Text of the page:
According to the latest Global Entrepreneurship Monitor Report, 43% of South Africans felt that they could perceive good entrepreneurial opportunities, but only 11% of entrepreneurs had taken the plunge to start their own businesses.
While there are multiple reasons for that high failure rate, much of it comes down to a lack of education or knowledge on the part of the business owner. But success isn’t impossible. Even in a country as challenging as ours.
These are just four examples of entrepreneurs who came up with some interesting ideas and managed to keep their business doors open.
The Spinach King
The founder of Espinaca Innovations, a bakery and spinach empire that’s promoting healthy living in Khayelitsha, Cape Town started his business with only R40 to his name.
In 2011, Lufefe Nomjana had to bake his bread every night in his neighbour’s oven. The next day, he would take to the streets in Khayelitsha to sell his loaves. It was when Nomjana saw a need in his community for healthy eating that he set his sights on spinach. The green leaf veggie was the key ingredient in his bread and muffins and, through a partnership with a top supermarket chain, he managed to set up the first Spinach King eatery in Khayelitsha.
Today he sells his healthy foodstuffs in local supermarkets and has opened up a Spinach King franchise in the Netherlands and is looking to open another in the USA. He sources his produce from local Khayelitsha growers.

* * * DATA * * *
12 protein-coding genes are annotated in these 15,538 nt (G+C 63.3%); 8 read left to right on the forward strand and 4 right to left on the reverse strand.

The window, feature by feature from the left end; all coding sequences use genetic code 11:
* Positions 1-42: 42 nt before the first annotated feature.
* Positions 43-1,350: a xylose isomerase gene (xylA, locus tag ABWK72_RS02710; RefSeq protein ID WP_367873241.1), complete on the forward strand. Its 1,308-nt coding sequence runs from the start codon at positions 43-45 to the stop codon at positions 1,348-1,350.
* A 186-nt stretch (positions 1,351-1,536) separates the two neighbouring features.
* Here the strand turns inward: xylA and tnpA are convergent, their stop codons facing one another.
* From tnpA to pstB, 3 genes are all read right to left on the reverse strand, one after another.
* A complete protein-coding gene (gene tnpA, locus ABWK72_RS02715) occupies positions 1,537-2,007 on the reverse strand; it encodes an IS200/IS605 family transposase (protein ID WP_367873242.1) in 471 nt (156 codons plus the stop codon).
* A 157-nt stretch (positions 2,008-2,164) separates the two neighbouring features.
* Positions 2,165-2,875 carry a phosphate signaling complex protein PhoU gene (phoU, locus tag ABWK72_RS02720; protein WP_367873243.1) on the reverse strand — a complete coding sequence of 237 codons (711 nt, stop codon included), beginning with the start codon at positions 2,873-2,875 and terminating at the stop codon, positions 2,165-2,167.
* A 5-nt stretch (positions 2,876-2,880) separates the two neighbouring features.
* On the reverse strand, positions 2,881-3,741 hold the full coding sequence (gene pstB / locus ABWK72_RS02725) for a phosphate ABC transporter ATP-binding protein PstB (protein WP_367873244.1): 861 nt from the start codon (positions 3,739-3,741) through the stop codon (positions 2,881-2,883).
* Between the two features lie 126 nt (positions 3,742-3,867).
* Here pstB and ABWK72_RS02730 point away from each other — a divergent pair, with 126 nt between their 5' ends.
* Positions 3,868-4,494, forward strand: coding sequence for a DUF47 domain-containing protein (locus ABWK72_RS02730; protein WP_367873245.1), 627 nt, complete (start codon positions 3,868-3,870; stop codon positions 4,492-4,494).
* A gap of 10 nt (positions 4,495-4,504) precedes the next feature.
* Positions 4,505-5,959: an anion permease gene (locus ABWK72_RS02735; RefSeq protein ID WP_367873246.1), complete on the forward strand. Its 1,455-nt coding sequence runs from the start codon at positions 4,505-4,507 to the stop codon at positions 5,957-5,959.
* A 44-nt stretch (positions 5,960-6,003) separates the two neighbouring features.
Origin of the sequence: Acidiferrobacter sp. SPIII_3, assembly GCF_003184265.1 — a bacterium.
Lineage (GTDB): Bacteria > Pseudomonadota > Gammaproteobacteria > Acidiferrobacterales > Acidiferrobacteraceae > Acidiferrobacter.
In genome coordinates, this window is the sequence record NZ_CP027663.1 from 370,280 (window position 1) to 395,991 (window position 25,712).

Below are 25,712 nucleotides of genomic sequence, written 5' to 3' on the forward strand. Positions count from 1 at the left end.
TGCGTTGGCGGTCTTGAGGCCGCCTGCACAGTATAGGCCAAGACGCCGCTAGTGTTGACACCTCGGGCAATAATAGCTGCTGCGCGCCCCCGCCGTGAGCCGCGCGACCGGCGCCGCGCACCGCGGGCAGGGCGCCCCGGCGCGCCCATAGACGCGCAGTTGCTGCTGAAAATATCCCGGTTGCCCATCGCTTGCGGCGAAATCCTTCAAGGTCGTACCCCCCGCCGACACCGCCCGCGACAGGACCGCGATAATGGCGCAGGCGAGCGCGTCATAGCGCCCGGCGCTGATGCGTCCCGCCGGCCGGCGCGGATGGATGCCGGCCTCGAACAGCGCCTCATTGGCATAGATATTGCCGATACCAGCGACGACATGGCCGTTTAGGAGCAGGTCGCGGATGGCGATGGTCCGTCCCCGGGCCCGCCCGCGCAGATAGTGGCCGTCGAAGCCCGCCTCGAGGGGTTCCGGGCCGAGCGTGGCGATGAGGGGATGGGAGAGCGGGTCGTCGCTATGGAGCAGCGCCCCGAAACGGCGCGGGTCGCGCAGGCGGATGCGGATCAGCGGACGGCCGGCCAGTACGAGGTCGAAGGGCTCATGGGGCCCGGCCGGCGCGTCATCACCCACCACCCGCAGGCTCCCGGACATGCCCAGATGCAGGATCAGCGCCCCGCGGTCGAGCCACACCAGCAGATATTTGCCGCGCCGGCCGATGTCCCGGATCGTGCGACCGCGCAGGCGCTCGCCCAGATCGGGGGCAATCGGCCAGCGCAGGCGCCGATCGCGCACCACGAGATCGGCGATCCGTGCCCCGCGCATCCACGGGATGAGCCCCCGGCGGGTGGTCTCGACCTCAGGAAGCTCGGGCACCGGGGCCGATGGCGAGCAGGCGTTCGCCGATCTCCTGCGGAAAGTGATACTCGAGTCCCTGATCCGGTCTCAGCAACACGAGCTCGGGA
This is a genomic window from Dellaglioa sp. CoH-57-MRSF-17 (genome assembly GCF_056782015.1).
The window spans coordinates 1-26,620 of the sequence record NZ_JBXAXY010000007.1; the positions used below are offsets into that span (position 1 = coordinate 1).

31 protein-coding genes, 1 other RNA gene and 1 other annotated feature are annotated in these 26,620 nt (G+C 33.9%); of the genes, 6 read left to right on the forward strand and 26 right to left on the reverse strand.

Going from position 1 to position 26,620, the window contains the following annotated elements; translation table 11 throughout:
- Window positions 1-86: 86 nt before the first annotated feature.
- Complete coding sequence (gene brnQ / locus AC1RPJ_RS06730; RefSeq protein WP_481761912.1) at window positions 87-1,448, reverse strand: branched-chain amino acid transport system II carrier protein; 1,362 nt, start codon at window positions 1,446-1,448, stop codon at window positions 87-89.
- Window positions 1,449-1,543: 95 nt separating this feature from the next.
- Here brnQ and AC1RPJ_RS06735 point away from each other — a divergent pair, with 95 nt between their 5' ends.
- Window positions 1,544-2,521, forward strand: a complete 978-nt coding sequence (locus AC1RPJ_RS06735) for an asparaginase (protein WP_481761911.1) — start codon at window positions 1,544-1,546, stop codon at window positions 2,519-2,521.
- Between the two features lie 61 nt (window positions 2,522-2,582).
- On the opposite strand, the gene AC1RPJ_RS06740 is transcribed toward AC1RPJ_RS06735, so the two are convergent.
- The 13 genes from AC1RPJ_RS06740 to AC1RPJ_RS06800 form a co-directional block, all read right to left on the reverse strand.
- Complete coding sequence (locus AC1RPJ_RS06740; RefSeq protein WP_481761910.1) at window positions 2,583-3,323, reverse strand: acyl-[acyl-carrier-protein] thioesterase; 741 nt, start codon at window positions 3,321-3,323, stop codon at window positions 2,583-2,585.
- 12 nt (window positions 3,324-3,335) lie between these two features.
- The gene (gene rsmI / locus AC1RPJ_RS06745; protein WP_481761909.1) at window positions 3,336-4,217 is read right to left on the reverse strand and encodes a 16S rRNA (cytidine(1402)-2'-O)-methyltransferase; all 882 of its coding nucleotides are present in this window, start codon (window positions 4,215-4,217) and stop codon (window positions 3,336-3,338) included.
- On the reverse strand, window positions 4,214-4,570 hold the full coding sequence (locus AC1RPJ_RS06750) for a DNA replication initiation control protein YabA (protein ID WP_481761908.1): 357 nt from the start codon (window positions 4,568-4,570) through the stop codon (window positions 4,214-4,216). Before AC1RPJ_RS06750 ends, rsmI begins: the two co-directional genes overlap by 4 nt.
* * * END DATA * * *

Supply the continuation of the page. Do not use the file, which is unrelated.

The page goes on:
Mashaba founded a lifestyle business Hamethop, which includes the Michael Mikiala brand and handbag and accessory line.
Michael Mikiala is a skincare range aimed specifically at African men. Her skincare range has revolutionised the grooming industry as international brands weren’t developed with black skin types and pigmentation in mind.
“When I started the brand, I’d just quit my job in advertising and was tired of selling international brands to Africans,” she said in her previous interview with DESTINY.
When it ended up taking weeks for Pandor to find someone to help short-term with cleaning her parents’ home over the festive season while their helper was away, she took a step in creating SweepSouth – an app that lets home or business owners quickly and easily book reliable weekly or on-demand cleaning.
Pandor started with just four domestic workers – they now work with over 8 000. Her business, co-founded with her husband, has grown exponentially since launch and in the past year, despite tough economic conditions, has paid out R33 million to domestic workers in South Africa.
Virtual Reality (VR) isn’t just stuff of gamers. VR has become increasingly popular in numerous fields, particularly for training. Gillis’s company, Sea Monster, created a VR platform for ArcelorMittal that allows the mining giant to test potential mineworkers for a fear of heights. The test is both safe and cost-effective.
Sea Monster opened its doors in 2011 and Gillis openly admits that it’s been anything but easy to keep going. “People in big corporates can have a hard time understanding and seeing the effectiveness of innovative solutions,” Gillis says.
To date, Sea Monster has worked with everyone from Arcelor, to Pick n Pay to the SA Reserve Bank.
Starting your own business isn’t easy, but as these four entrepreneurs show, it can be done. For information on funding assistance and how-to guides, go to the South African Institute for Entrepreneurship (SAIE).